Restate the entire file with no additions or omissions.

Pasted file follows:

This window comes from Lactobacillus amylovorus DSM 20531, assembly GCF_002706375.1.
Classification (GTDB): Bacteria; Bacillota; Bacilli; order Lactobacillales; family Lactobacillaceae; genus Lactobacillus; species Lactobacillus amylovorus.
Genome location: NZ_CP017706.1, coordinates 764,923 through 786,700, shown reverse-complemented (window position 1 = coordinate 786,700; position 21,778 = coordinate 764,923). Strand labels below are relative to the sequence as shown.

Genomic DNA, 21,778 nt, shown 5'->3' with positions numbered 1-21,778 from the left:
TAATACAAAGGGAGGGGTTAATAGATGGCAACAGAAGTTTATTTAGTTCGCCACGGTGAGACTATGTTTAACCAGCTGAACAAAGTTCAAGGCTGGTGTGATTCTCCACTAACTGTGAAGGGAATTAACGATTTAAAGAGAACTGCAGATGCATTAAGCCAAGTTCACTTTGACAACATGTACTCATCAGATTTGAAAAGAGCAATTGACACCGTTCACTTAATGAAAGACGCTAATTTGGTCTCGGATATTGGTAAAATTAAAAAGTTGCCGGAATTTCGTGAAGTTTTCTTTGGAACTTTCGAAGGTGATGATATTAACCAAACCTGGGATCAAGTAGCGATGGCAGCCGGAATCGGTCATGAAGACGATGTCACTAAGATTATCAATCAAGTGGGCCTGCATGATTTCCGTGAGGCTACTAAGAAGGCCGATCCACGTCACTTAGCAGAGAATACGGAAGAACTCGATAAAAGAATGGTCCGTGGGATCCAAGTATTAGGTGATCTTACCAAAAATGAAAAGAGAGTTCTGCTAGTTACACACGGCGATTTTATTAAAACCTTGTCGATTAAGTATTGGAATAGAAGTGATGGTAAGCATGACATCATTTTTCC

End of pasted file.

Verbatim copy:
This window comes from Lactobacillus amylovorus DSM 20531, assembly GCF_002706375.1.
Classification (GTDB): Bacteria; Bacillota; Bacilli; order Lactobacillales; family Lactobacillaceae; genus Lactobacillus; species Lactobacillus amylovorus.
Genome location: NZ_CP017706.1, coordinates 764,923 through 786,700, shown reverse-complemented (window position 1 = coordinate 786,700; position 21,778 = coordinate 764,923). Strand labels below are relative to the sequence as shown.

Genomic DNA, 21,778 nt, shown 5'->3' with positions numbered 1-21,778 from the left:
TAATACAAAGGGAGGGGTTAATAGATGGCAACAGAAGTTTATTTAGTTCGCCACGGTGAGACTATGTTTAACCAGCTGAACAAAGTTCAAGGCTGGTGTGATTCTCCACTAACTGTGAAGGGAATTAACGATTTAAAGAGAACTGCAGATGCATTAAGCCAAGTTCACTTTGACAACATGTACTCATCAGATTTGAAAAGAGCAATTGACACCGTTCACTTAATGAAAGACGCTAATTTGGTCTCGGATATTGGTAAAATTAAAAAGTTGCCGGAATTTCGTGAAGTTTTCTTTGGAACTTTCGAAGGTGATGATATTAACCAAACCTGGGATCAAGTAGCGATGGCAGCCGGAATCGGTCATGAAGACGATGTCACTAAGATTATCAATCAAGTGGGCCTGCATGATTTCCGTGAGGCTACTAAGAAGGCCGATCCACGTCACTTAGCAGAGAATACGGAAGAACTCGATAAAAGAATGGTCCGTGGGATCCAAGTATTAGGTGATCTTACCAAAAATGAAAAGAGAGTTCTGCTAGTTACACACGGCGATTTTATTAAAACCTTGTCGATTAAGTATTGGAATAGAAGTGATGGTAAGCATGACATCATTTTTCC